If I asked you to pick a group of people that you could safely say were the worst people of all time, you would probably give me a funny look and start feeling vaguely uncomfortable. You know, the way you feel in front of your grandma just before you tell your friends you're sorry and she's from a different time. Eventually, after all the confusion was cleared up, we'd settle on the goddamn Nazis. Because fuck those guys, right?
At this point, I'd inject a little more awkwardness into the situation by telling you that one of the most virtuous heroes of World War II was, in fact, a high-ranking Nazi officer.
Erwin Rommel was a Field Marshal and commander of the Afrika Korps, Nazi Germany's colonial occupation of the rest of Europe's colonial occupations of North Africa. Despite belonging to the most comically (and tragically) evil political group of the 21st Century, the Afrika Korps is distinguished by the fact that they were the only division of the Nazi military to not be accused of war crimes.
|Way to not be evil, guys. Seriously, well done.|
That was pretty much Rommel's doing. In addition to being acknowledged by both Axis and Allied leaders as one of the most brilliant strategic minds of the war, Rommel's humanitarianism in the face of brutal, horrific conflict and genocide is legendary. During the capture of France, Rommel received orders directly from goddamn Hitler to deport the Jewish population of the country and execute all Jewish prisoners, and Rommel just straight up ignored him.
If you paid any attention whatsoever in history class, you know that most people couldn't get away with ignoring the Führer. What's more, he wrote letters to high command protesting the treatment of Jews in the Third Reich. You know, the same Reich that gave the whole "Holocaust" thing the green light. He also wrote letters protesting atrocities committed by the German Army, even seeking permission to punish the 2nd SS Panzer division for massacring a French town. Hitler told him it was none of his business, and historians tend to believe Rommel was lucky his head was still attached after that letter reached Berlin. Hitler wasn't exactly known for being reasonable.
|Not pictured: Reason.|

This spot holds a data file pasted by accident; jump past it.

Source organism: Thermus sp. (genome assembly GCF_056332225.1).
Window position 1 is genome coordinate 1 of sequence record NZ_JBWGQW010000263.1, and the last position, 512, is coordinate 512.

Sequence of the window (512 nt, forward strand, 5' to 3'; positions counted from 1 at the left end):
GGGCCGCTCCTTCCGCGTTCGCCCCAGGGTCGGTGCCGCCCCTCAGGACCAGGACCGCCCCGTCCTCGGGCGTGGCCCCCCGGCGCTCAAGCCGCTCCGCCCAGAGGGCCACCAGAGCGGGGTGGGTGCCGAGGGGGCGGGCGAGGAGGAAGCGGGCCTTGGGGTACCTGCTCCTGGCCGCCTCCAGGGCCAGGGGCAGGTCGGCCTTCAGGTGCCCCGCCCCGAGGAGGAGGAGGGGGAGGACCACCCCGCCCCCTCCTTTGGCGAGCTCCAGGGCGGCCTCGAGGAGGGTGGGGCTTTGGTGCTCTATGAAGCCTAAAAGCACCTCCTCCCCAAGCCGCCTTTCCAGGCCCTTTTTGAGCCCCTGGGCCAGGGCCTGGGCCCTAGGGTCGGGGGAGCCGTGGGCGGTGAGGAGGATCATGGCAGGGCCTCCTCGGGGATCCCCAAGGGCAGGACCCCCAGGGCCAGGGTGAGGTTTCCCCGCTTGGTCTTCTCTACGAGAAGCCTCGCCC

He didn't really change his tone. When he was ordered to beef up the security of the Atlantic Wall, he did so using French labor. That was normal, except the part where he absolutely insisted that the workers get paid.
Rommel was most well known for his steadfast (though ultimately doomed) defense of North Africa, for which he earned the nickname "Desert Fox." In addition to personally leading the charge in the hottest (as in violence, not temperature) parts of the battlefield and receiving multiple wounds as a result, he established his relationship in North Africa as one of the most anachronistically chivalrous military leaders in the world.
|He was also handy to have around in case of a flat|
At one point, he and his staff found themselves suddenly deep behind enemy lines. They came upon a New Zealand Army field hospital, where any rational person would stay out of sight until they could get the hell out of dodge. Instead, he approached the hospital and made light conversation, asking how the soldiers and doctors were faring.
Caught off guard by the surreal nature of the situation, the British and Kiwis told Rommel that things were okay, they guessed, but they could sure use some bandages and medicine. Rommel said he'd see what he could do and drove off unmolested. A few days later, he came back with medical supplies and just gave them away.
|Because otherwise they'd just go to Nazis. Like him.|
Toward the end of his defensive campaign in Africa, Rommel started noticing some disturbing trends in the communications he shared with Hitler. As it turned out, Hitler didn't assign all that much value on human life, so whenever Rommel would suggest a course of action that favored small losses over tactical gains, he would be rebuffed. The relationship between the two would sour pretty severely when Hitler ordered him to hold his ground on numerous occasions in utterly hopeless battles, causing a tremendous loss of life just to stem the inevitable tide for a few extra hours.
Ultimately, Rommel's loss of respect for history's favorite villain would be his undoing. He got involved in a conspiracy that planned to make a very strong case for Hitler's removal. The planned argument was, "We just blew Hitler up with a briefcase bomb, so he's probably not capable of leading this country anymore. Also, we already took control of the military anyway. QED." The subconscious fidgeting of the officer sitting next to Hitler foiled the plot. He kicked the briefcase under the table, which deflected the blast just enough to avoid killing the Führer.
|Personally, I blame Tom Cruise|
In the aftermath, almost 5,000 people were killed by the Gestapo for taking part in the failed coup. Not Rommel, though. Rommel was universally praised as a hero by the German people, to such a great extent that Hitler feared they might rise up in support of the conspiracy just because he was involved. Instead of outing him and executing him, Hitler gave Rommel the option to commit suicide by swallowing a cyanide capsule in exchange for a guarantee that his family would remain unharmed. Rommel agreed, then Hitler gave him an official state funeral, claiming that he died of old war wounds.
|Making someone praise you right after you try to blow them up is really a form of winning.|
During the war, Winston Churchill called Erwin Rommel a "daring and skillful opponent." The British Parliament very nearly censured him for praising the enemy, but after the war it became clear that Erwin Rommel was a man well worth praising. Despite being a high ranking Nazi, he was one of the most effective advocates for human rights throughout the war.
Edit: The guy was still a Nazi. Keep that in mind.